Around Greenacres – Summer 2023

Summer flowers in tall grass

Around Greenacres - Summer 2023

Summer Turkey Production

June marked a first at Greenacres with turkeys being added to our pastures before July. They have enriched our summer programming, allowing our educators to integrate them into their curriculum. The experience of witnessing a working farm and learning about the turkeys’ impact on soil health has been great for visitors. Early turkeys also allow us to expand our Thanksgiving offerings to include turkey breasts since we can work with our processors earlier, allowing them time to process this batch before the holiday rush.

Broad-breasted bronze turkeys on pasture, surrounded by tall trees and with field trip class in the background

“It’s been great having this batch of turkeys out on pasture earlier than usual. Thanks to the nutritious forage they’re getting in the field, they’ve been growing fast.

-Chris Glassmeyer, Livestock Coordinator

Garden Apprentice Plots

Every spring, our garden team welcomes two apprentices for a two-year immersive program. During the first year, apprentices focus on learning our garden production methods. Once they have developed these skills, they are encouraged to develop their own projects, be it cut flowers, vegetables, or high-yield crops, and are given a dedicated plot to experiment on. While we support and continue their education, we allow room for self-driven learning through trial-and-error.

This year, second-year apprentices Sam Placke and Abby McGuire have been applying their learned skills. Sam has delved into vegetable production, exploring unique edible plants, while Abby is expanding her horizons in cut flower production. Their dedication is blossoming into success, evident from Abby’s floral creations and Sam’s vegetables enriching our Farmstore’s offerings.

garden apprentice tending to their garden plots

Equine Lessons, Pony Club, & First Responders

The equine department had an eventful summer, hosting diverse camps, Pony Club events, and Exploring With Grace programs. Both seasoned and new riders benefited from weekday camps, honing skills on and off the saddle. At the Pony Club Rally, one of our riders, alongside school horse Cary, clinched a top ten spot in a field of over 20 riders! We also facilitated four Exploring With Grace sessions, where students learned horse grooming, leading, and enjoyed a bareback obstacle course ride. Beyond these, Greenacres Equine Center held nine First Responder trainings for local emergency personnel, covering equine behavior and handling for equine emergencies. As we reminisce on the enriching summer of 2023, anticipation builds for the 2024 season! Our center, catering to riders aged 8-18, focuses on English riding with an emphasis on Eventing. Due to overwhelming demand, our waitlist is momentarily closed as we accommodate existing applicants.

School Horse Spotlight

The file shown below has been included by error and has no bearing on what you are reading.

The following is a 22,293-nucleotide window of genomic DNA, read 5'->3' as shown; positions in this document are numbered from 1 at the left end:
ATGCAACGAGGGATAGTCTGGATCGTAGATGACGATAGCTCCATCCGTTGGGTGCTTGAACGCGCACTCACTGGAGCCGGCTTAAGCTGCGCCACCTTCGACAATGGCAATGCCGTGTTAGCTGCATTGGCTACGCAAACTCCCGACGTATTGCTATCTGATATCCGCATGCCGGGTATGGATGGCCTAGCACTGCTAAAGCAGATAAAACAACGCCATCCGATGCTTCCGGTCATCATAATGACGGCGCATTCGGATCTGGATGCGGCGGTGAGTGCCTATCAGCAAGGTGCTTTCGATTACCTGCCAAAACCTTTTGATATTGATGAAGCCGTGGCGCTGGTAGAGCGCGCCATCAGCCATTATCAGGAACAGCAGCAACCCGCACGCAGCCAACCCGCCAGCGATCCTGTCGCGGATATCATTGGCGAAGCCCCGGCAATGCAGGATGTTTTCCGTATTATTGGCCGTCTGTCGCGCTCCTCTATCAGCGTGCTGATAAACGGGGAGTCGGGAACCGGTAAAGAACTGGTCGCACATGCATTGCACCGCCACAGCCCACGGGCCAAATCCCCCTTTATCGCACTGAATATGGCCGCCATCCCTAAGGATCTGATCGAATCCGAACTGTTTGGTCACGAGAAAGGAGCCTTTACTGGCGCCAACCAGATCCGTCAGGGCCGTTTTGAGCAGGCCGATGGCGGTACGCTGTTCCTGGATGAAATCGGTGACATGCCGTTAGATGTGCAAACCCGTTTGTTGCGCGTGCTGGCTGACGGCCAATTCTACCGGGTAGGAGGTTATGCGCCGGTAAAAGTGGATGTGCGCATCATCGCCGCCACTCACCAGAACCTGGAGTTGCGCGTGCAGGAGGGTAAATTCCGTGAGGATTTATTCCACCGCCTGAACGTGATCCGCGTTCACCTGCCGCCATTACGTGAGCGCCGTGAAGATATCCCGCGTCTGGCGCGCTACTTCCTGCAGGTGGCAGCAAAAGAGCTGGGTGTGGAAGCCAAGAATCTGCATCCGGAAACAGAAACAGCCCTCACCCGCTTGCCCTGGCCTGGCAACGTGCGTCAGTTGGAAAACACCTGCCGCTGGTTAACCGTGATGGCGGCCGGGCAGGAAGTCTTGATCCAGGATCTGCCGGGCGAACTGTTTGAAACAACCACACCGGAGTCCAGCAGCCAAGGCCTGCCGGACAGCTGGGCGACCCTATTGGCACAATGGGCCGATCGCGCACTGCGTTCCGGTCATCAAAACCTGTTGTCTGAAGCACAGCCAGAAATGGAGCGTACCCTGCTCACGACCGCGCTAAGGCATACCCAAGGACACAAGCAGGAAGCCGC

As an appaloosa, Prim is one of our more unique colored school horses and one of the few mares (female horse) in the barn! She adores being loved on and is often the favorite of students and visitors because of her sweet personality. Prim is an exceptionally brave horse and enjoys schooling over the cross-country fences in our jump field. She and her Pony Club rider went to their first horse trial together this spring and had a blast!

Co-composted Biochar Research Project

Have you ever wondered why fertile soil tends to be darker in color? Soil fertility is largely attributed to soil organic matter, and higher levels of soil organic matter usually correspond to higher water and nutrient holding capacity as well as darker color. Many people think of soil organic matter as primarily coming from soil microbes decomposing biomass and root exudates, but historically a significant portion of soil organic matter in grassland ecosystems came directly from fire—pyrogenic carbon. Some of the most fertile soils in the Midwest experienced repetitive fire in the natural ecology of tallgrass prairie ecosystems, but 3-5% of the total biomass in a prairie fire would burn incompletely and leave a “char” residue on the soil surface. Nutrients released as a result of the fire generated highly palatable forage that was preferentially grazed by bison in a phenomenon known as “pyric herbivory.” In short, repeated applications of pyrogenic carbon and bison manure over hundreds to thousands of years created highly fertile soils that persist to this day, and we are trying to emulate this process in our integrated crop-livestock system known as the Ley Field. However, instead of using fire and herds of bison, we are using compost and a material called “biochar.”

Biochar is a very stable form of carbon that is a useful byproduct of heating biomass to high temperatures in the absence of oxygen, and it is nearly identical in form and function to pyrogenic carbon. Adding biochar at the beginning of the composting process (co-composting) offers mutual benefits to both biochar and compost during composting, and co-composted biochar applications emulate the applications of pyrogenic carbon and bison manure in historic tallgrass prairies. Three types of compost are being assessed in a four-year rotation of vegetables and grazed cover crops: regular compost, compost with woody biochar, and compost with poultry litter biochar. The Research team is collecting data on crop production, crop quality, soil health, and greenhouse gas emissions to compare the various types of compost on a systems level. Ultimately, we will learn if the tallgrass prairie paradigm for generating soil fertility can be adopted in an integrated crop-livestock system to simultaneously improve crop production and soil health.

garden plots with metal rings for biochar experiment